Let’s go with an example and a metaphor. Two previous people I’ve worked on come to mind. One is a slender ~80-90 pound woman, and the other is a 240 pound athletic male. Both of them had glutes that weren’t firing. The glute is one of the mechanically strongest muscles we have. I turned the glutes on for both of them and naturally I couldn’t shift the guy’s leg during the test, it was just too strong, but with his size it isn’t surprising. But the thing is, I couldn’t shift hers either. Despite the fact that they couldn’t use their glutes, they were still really strong, I just had to ‘plug them back in.’ For our metaphor, imagine you’re a lawyer making embarrassingly large amounts of money, so that each month a mountain of money is being put in your account. You think one day, I need a Porsche and go to purchase one, but you forgot your debit card and checkbook at home. You have all the money in the world but you can’t access it. Strength can be the same thing; the brain is our access point to that strength and it determines if we can use it or not.

glute max

Sometimes a muscle is so inhibited for long enough that it does atrophy to a degree and has to get its strength and endurance back in order to regain the confidence of the brain to complete tasks, but this is definitely not always the case. In the gym you may be able to work out your abs, but be unable to use them in the functional roles for which it was intended. The abs themselves were meant to be used to stabilize the core more than actually move us, so it makes sense that it may work in the gym and become strong and chiseled, but be useless in its stabilizing role. The same is the case for so many other muscles, which contribute to instability and pain, and we just have to find the right light switch to flip to get them back on.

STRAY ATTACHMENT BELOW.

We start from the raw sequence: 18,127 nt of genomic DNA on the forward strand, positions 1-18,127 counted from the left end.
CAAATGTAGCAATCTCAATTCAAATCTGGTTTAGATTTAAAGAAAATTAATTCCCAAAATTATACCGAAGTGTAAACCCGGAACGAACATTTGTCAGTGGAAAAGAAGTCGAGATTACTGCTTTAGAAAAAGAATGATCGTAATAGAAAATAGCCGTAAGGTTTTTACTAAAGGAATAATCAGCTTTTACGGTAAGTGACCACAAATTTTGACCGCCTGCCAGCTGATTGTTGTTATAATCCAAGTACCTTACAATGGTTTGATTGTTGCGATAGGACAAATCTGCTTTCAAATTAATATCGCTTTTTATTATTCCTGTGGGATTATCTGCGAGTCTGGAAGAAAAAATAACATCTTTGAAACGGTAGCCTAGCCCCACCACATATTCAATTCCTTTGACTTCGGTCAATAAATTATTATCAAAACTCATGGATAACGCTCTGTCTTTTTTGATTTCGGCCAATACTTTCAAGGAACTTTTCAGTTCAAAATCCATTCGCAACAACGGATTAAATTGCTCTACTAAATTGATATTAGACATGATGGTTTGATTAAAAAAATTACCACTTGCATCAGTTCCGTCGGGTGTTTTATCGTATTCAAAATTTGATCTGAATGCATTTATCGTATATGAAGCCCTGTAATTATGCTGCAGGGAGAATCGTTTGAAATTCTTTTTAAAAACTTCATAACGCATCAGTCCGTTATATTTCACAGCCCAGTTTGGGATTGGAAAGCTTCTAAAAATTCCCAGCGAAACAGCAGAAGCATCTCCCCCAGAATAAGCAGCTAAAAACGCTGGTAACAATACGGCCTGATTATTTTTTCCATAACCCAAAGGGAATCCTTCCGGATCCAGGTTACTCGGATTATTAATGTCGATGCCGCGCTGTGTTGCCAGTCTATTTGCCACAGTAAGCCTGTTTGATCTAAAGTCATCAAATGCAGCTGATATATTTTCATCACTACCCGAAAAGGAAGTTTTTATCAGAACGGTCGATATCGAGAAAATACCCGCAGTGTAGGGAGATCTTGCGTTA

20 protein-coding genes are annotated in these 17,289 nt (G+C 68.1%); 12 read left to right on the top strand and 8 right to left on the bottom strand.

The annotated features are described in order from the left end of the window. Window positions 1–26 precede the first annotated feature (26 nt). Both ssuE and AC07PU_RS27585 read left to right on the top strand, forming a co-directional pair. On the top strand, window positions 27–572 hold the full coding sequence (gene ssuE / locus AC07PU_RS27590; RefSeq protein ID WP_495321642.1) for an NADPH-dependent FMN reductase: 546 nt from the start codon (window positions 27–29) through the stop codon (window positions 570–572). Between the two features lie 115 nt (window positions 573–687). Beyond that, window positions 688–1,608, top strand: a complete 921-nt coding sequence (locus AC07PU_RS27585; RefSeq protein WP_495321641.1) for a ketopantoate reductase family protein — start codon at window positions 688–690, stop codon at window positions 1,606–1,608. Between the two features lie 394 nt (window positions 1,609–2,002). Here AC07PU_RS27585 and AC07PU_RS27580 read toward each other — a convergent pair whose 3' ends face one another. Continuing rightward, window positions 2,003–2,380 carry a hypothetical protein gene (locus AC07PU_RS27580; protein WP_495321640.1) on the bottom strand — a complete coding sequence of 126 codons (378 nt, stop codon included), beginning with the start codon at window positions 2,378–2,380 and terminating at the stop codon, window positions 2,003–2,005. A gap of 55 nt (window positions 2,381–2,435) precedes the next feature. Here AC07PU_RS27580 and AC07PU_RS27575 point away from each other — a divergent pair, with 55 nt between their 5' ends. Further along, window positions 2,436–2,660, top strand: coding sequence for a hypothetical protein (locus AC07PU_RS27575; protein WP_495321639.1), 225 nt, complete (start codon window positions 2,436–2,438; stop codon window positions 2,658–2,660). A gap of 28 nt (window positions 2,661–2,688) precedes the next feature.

On the other side of things, we have a sports and fitness culture that loves to stretch. Lengthening tight muscles and working on general flexibility is a big goal for many people, but we rarely broach the question ‘why is it tight?’ The vast majority of the time the brain is telling a muscle to become tight as a way to limit the range of motion around a joint it feels is not stable enough to allow unrestricted movement, or because the muscle does not actually feel strong enough to have confidence that it will be safe stretching all the way in dynamic motion and having the ability to keep itself from stretching too far and ripping itself or other tissues. There are other mechanisms, but tight muscles are tight as a protective mechanism for themselves, or for something else. Stretching a tight muscle often leads to it tightening further to try to protect itself from what it sees as an obvious threat, or it may actually cause damage to what it was protecting if the issue is still present. Hamstrings in particular should rarely be stretched as they are tight for a reason, and when you stretch it is generally non-specific, so you stretch parts of the hamstring that really shouldn’t be stretched at all, even if some of the hamstring could use it.

Muscles and tissue can be tight, inflexible, painful, and even somewhat rigid, but we always have to ask; ‘why is it this way?’ The answer is almost invariably “to protect itself or something else.” The same question goes for why something won’t work, or why it seems ‘weak’ even when you exercise it. It’s time to ask why, and then search out the cause. Neurokinetic Therapy can figure out what and why, and set it right.